Ian and Sylvia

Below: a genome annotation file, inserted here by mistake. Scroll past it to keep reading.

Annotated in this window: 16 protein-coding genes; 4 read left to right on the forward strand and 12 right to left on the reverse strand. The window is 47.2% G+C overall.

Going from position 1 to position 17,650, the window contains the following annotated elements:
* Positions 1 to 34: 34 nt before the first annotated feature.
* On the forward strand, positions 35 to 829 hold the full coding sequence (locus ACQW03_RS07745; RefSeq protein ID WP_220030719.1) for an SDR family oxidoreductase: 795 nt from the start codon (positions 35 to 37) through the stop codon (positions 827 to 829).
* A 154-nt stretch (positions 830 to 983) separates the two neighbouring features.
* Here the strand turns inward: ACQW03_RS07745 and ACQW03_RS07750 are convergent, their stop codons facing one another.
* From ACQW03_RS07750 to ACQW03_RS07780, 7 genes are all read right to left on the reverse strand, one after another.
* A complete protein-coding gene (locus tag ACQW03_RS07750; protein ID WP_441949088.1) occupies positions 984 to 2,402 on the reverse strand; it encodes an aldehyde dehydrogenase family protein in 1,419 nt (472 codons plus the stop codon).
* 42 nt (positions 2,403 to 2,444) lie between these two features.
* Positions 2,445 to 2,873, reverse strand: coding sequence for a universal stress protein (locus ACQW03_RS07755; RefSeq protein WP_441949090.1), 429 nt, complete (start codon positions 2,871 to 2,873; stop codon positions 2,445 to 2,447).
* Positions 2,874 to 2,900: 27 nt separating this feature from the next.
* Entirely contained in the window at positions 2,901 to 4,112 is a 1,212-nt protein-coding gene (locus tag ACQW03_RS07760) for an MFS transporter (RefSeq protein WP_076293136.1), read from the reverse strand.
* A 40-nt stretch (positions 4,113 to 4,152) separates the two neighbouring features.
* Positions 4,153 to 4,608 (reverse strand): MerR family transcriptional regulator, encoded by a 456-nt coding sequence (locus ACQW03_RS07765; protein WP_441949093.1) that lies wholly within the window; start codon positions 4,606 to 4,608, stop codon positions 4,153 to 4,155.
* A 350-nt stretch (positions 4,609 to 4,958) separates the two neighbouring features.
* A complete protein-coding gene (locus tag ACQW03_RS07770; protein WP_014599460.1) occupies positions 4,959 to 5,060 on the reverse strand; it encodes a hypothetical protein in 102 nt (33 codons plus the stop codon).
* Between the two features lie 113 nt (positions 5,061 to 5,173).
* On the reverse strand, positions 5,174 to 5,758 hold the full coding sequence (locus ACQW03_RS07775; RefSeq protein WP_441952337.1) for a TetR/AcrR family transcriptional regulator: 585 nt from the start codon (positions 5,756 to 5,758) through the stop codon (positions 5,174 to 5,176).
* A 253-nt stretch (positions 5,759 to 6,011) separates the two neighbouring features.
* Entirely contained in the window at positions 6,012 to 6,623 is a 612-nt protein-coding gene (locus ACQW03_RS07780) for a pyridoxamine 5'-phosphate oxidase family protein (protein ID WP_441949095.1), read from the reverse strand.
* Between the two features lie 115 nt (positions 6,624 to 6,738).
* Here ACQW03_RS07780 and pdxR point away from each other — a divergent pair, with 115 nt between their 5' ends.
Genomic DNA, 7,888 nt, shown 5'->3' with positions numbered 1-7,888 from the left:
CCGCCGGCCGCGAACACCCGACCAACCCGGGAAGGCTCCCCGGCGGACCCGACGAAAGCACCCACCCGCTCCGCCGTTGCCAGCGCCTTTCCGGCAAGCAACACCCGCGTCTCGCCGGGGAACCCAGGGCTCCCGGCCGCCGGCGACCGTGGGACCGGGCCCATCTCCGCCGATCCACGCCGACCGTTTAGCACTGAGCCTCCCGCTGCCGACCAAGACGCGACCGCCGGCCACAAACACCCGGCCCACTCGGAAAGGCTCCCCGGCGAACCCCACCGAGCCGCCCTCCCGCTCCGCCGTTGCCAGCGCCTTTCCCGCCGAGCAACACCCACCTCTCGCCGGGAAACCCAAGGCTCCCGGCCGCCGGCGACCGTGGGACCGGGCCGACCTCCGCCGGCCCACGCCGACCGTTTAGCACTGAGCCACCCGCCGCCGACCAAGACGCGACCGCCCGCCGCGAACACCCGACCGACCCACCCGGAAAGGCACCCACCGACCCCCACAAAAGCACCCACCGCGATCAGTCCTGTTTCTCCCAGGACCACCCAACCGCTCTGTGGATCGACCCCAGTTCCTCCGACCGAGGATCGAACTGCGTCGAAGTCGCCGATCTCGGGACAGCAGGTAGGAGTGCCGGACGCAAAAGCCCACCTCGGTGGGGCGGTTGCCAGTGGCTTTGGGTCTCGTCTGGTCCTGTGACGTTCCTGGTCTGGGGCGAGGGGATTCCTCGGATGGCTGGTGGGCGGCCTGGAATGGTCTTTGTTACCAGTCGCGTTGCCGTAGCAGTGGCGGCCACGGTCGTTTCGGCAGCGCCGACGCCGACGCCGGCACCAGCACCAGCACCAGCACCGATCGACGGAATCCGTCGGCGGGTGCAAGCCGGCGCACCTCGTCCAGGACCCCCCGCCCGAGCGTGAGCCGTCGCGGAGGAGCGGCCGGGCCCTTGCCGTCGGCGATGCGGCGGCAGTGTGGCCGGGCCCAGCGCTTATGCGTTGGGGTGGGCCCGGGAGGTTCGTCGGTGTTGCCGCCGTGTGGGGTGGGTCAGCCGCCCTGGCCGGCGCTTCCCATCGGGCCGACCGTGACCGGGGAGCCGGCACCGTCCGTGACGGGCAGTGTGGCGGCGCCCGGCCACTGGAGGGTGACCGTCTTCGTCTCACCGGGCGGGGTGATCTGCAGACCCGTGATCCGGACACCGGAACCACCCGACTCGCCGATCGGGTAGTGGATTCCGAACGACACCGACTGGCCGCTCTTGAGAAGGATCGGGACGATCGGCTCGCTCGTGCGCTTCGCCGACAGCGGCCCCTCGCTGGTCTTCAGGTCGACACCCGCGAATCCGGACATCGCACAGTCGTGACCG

Ian and Sylvia's third album. I first discovered Ian and Sylvia via the We Five's cover of Sylvia Fricker's "You Were On My Mind." My stepmother had the first We Five album, "You Were On My Mind," and I listened to that one song many times as a teenager. I became curious about the original and sought it out. I started with an Ian and Sylvia comp but the song first appeared on this album which I picked up a few years later. After Dylan, Ian and Sylvia are my favorite folkies, at least as far as North America is concerned. There are many reasons for this, starting with my obsession with Canada. Their albums feature many songs about Canada and listening to them made me yearn to visit the great white north. Secondly, Ian and Sylvia had excellent taste in songs and were both good songwriters also. I believe that all of their Vanguard albums are worthwhile. They were talented singers as well, Ian Tyson has one of the best voices in North American folk music, I think only Tom Rush comes close and Sylvia Fricker is a brilliant harmony singer, that vibrato in her voice always sends me. Finally, I have to admit, I had a crush on Sylvia Fricker. When I saw her picture on the comp I bought, I was instantly smitten. As a youth I totally idealized her and what I thought she and Tyson represented - integrity, bohemia and the true north strong and free. According to the album's liner notes the album title reflects the folk scene in Canada or more particularly the way Anglo-American songs traveled there from England and the United States. Many of the songs are either about Canada, from Canada or collected in Canada. The album begins with "You Were On My Mind." When I heard the We Five version (which altered the lyrics) I thought it was about a depressed person who was cheered up thinking of her love, but my error became clear when I heard the Ian and Sylvia version and realized that the narrator is depressed because she is heartbroken, she is trying to forget the person on her mind. Despite the sad subject matter, I'm always elated when I hear this song, it makes me feel good to be alive. The lyrics sound like a blues song but the music is almost joyous. There is a rich string sound in the performance which features two guitars, a bass and Fricker on autoharp. This is characteristic of most of the album aside from the autoharp. All but one of the songs features a bass and most of the songs feature a second guitarist. The resulting richness of sound is very appealing. My two other favorite songs were both written by Tyson. "Some Day Soon" is a classic song about a girl in love with a rodeo performer. It is set in the United States, but given Tyson's background in rodeo I would assume that the song is a little autobiographical as well. With no less than three guitars and a bass it has a very dynamic sound and boasts a terrific duet vocal. It would later be a minor hit for Judy Collins although I greatly prefer this version. Tyson's other song is "Four Rode By" which describes the exploits of the criminal McLean gang in British Columbia in 1879. The song is mostly neutral in its perspective, ignoring the various social and political aspects of the events. It is a very propulsive tune with some stirring guitar work from John Herald. The remaining songs are all traditional. I particularly like the compelling "Nova Scotia Farewell" which is about the hardships of the life of a sailor. The mournful dirge, "Brave Wolfe" recounts the batttle of Quebec between the French and the British in 1759 and celebrates the valor of James Wolfe, the British general killed in the battle. "The Moonshine Can," another Canadian folk song on the album, could not be more different than "Brave Wolfe." It is a frenetic tune recounting moonshining activities in Newfoundland and features some fast-paced picking from Monte Dunn on mandolin and John Herald on guitar. The haunting ballads "The Jealous Lover" and "The Ghost Lover" feature subject matter typical of Anglo-American folk music. Anyone who is familiar with the Child ballads will recognize their tales of the man who kills his true love mistaking her for someone else and the dead lover who pays one final ghostly visit to his love. "Green Valley" also covers familiar territory, that of the young woman wronged by a false lover, but it is apparently unique to Canada and Ian and Sylvia credit the New Brunswick traditional singer, Marie Hare, as their source for the song. The song is given a charming country treatment with Dunn's mandolin providing much of the instrumental color. Although collected in Nova Scotia, "Captain Woodstock's Courtship" is an old Scottish ballad that Child included in his anthology. It is an amusing series of riddles sung by Fricker and responses sung by Tyson. For an old folk song, it is kind of sexy. The remaining songs are less connected to Canada. The acappella performance of "Texas Rangers" and the lively gospel tune "Swing Down, Chariot" are obviously American and "Little Beggarman" is a rollicking Irish tune that the duo picked up from Tommy Makem. They are all good songs but I don't see how they fit into the concept of the album except perhaps as a display of the diversity of music popular in Canada. I love this record, this music has been the soundtrack for many of my Canadian road trips. Recommended to people who'd rather make a journey to Halifax than Hollywood.